Joel Meyerowitz: Cape Light
In 1962 Joel Meyerowitz was a junior art director at a New York City advertising agency. When he had the opportunity to observe and work with photographer Robert Frank (The Americans) the experience became a life-changing one that illuminated his future path.
He immediately went to his boss, quit his job, and inspired by the work of Cartier-Bresson and Robert Frank, Meyerowitz became an intuitive fast-seeing street photographer in the 1960s, capturing the fraction of a second when gestures become revealing. His tool of choice was the Leica 35mm rangefinder camera.
“Photographers deal with things that are always disappearing. We're on the edge of knowing, and then only by a shred of feeling of almost no duration,” says Meyerowitz.
By the late 1970s the “desperation to find the appropriate form” took him from the bob-and-weave method of working the fast paced Fifth Avenue throngs in 35mm, to shooting with an 8x10 inch view camera on location in Provincetown, Cape Cod. The shift was from shooting at a 1/1000 of a second in black-and-white to the careful consideration of 10 full seconds in color. “The moment I decided to pick up a view camera. It slowed me down, but it was a liberation.”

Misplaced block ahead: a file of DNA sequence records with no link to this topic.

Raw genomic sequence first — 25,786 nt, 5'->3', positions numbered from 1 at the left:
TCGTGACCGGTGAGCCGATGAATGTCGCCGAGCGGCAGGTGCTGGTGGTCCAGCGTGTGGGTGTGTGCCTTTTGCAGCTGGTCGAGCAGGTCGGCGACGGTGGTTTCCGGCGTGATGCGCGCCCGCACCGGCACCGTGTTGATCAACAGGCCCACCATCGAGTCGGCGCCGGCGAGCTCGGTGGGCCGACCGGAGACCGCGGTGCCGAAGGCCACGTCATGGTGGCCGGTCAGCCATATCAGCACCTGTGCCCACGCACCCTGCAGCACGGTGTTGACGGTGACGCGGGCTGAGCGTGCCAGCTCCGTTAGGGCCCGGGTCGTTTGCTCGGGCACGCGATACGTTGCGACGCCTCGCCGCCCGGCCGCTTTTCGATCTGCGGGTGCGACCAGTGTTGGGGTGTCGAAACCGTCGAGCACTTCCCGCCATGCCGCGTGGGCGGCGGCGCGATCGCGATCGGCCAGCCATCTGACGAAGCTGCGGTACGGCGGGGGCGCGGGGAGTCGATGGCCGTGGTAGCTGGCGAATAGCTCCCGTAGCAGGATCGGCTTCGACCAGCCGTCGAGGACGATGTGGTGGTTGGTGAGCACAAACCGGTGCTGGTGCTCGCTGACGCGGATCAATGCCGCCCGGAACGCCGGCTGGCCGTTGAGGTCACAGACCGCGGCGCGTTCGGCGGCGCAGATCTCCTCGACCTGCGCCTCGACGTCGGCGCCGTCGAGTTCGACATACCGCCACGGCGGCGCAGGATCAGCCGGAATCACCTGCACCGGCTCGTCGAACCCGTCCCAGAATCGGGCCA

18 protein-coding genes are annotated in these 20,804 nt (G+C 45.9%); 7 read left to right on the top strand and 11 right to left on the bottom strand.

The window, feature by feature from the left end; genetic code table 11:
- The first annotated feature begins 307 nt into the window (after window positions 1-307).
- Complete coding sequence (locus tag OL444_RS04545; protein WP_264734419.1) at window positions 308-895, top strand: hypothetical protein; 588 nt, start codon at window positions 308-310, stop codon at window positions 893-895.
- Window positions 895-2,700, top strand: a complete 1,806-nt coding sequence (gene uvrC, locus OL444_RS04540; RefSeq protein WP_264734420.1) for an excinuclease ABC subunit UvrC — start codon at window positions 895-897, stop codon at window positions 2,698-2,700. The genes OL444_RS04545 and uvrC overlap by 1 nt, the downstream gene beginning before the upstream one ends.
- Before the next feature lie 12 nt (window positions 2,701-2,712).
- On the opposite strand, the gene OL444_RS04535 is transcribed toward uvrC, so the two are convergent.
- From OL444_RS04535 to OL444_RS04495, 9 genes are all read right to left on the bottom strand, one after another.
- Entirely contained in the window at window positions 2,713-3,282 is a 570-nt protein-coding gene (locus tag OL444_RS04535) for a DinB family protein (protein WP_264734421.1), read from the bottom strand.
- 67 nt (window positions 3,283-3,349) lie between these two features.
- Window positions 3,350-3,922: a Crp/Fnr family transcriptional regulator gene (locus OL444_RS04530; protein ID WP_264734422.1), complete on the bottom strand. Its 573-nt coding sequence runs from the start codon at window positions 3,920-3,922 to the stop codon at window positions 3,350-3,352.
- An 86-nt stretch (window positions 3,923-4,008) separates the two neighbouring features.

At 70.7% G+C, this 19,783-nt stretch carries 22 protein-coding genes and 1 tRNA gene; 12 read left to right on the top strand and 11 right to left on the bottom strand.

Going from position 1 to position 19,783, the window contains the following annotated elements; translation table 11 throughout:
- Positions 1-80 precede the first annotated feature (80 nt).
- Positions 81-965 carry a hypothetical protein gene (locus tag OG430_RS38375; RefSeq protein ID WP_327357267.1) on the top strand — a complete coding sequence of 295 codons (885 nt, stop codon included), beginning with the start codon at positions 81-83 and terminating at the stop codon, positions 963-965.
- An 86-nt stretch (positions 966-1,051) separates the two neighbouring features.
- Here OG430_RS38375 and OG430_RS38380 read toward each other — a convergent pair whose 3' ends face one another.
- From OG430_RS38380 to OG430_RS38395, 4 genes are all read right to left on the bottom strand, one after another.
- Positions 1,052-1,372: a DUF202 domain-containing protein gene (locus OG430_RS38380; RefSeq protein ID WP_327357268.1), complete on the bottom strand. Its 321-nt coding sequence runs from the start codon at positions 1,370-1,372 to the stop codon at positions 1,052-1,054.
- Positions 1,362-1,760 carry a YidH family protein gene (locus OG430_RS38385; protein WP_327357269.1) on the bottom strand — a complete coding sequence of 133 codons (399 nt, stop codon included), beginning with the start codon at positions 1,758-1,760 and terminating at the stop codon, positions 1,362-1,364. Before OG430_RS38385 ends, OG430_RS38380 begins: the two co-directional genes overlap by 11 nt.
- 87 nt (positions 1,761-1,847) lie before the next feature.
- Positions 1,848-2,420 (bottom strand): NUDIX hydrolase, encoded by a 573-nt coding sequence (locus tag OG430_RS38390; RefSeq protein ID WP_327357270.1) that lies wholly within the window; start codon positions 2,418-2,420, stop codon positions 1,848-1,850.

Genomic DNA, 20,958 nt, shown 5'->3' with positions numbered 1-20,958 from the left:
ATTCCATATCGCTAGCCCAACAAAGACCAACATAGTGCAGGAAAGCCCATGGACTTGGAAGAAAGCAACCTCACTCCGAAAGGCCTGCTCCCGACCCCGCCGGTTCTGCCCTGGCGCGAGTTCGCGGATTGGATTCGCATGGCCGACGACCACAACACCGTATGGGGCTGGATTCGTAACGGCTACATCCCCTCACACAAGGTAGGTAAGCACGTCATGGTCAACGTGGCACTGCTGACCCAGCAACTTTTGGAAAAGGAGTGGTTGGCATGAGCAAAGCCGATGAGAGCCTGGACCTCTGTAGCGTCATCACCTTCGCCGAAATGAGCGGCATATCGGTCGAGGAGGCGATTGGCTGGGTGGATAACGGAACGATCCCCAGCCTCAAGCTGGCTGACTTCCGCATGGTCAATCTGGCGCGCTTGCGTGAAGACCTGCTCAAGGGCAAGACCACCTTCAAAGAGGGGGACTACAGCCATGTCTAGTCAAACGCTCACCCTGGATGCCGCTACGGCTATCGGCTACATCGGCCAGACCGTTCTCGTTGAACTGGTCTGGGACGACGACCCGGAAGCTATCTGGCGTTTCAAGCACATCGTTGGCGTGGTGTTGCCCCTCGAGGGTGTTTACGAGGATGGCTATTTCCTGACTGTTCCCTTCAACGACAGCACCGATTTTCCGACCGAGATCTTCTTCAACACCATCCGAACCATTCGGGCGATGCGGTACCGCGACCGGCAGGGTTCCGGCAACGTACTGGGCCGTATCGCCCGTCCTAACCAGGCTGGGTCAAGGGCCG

In the long interview with Bruce K. MacDonald, Meyerowitz adds, “When I committed myself to color exclusively, it was a response to a greater need for description. When I say description, I don’t only mean mere fact . . . I really mean the sensation I get from things—their surface and color. . . . Color plays itself out along a richer band of feelings—more wavelengths, more radiance, more sensation.”
Joel Meyerowitz’ Cape Light is a reissue of a book first printed in 1978. The publishing of Cape Light decades ago was an inspiration, a revelation of refined color and simplicity at a time when black and white was considered the standard for serious photography. Although the incongruence of a large format view camera and seizing fast moving life in Provincetown was an anomaly—and daring—it also revealed the marvelously nuanced color captured at the Cape. Joel Meyerowitz succeeded best in the way that he recorded porches at dusk, long stretches of beach with an approaching storm, and quiet portraits.
Many images have a minimalistic flavor of form and color. Some are timeless in the way they captured the environment such as Dairy Land Provincetown, 1977; and Doorway to the Sea, Provincetown, 1982.
Having owned the first printing of Cape Light for thirty years I find myself comparing both books. Whereas the first printing was a bit smaller in dimensions it distinguished itself in being slightly more saturated in color while retaining a sense of subtlety.
The new hardcover edition includes the extensive interview/conversation between Joel Meyerowitz and MacDonald first published in 1978, as well as a new preface by Meyerowitz.
Contrary to many fine art photographers who couch their work in high-flown gauzy hyperbole and art “concepts,” Meyerowitz is very straightforward about his work: “Very simply, I’m sensitive to colored space and the envelope of light enfolding things.”